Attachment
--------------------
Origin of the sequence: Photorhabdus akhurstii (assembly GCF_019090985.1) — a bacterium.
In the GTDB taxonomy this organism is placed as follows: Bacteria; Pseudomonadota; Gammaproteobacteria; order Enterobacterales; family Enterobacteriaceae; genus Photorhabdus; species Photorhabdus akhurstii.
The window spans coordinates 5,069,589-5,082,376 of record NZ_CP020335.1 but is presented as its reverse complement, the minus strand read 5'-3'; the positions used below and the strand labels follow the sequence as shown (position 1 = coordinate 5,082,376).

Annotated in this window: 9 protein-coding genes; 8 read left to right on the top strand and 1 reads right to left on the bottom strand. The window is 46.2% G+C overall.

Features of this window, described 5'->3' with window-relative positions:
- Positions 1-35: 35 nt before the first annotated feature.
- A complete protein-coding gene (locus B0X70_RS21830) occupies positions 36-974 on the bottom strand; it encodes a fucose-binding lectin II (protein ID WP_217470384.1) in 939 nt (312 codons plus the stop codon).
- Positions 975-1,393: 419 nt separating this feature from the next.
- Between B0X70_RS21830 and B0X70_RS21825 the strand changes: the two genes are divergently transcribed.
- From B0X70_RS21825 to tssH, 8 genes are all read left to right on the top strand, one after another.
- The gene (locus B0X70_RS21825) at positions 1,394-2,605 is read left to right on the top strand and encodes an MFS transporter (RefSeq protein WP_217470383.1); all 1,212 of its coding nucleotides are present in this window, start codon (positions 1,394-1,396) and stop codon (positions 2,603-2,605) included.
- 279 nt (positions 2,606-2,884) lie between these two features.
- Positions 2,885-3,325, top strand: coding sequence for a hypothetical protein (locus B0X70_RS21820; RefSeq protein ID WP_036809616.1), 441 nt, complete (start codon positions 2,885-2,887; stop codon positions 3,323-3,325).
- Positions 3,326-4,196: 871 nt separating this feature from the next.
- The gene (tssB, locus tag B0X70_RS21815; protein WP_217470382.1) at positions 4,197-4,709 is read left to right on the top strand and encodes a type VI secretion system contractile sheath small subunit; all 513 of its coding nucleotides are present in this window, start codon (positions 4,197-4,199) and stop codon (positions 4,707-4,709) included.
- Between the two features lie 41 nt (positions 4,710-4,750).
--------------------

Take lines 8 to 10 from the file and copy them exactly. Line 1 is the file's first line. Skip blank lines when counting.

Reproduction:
- Positions 975-1,393: 419 nt separating this feature from the next.
- Between B0X70_RS21830 and B0X70_RS21825 the strand changes: the two genes are divergently transcribed.
- From B0X70_RS21825 to tssH, 8 genes are all read left to right on the top strand, one after another.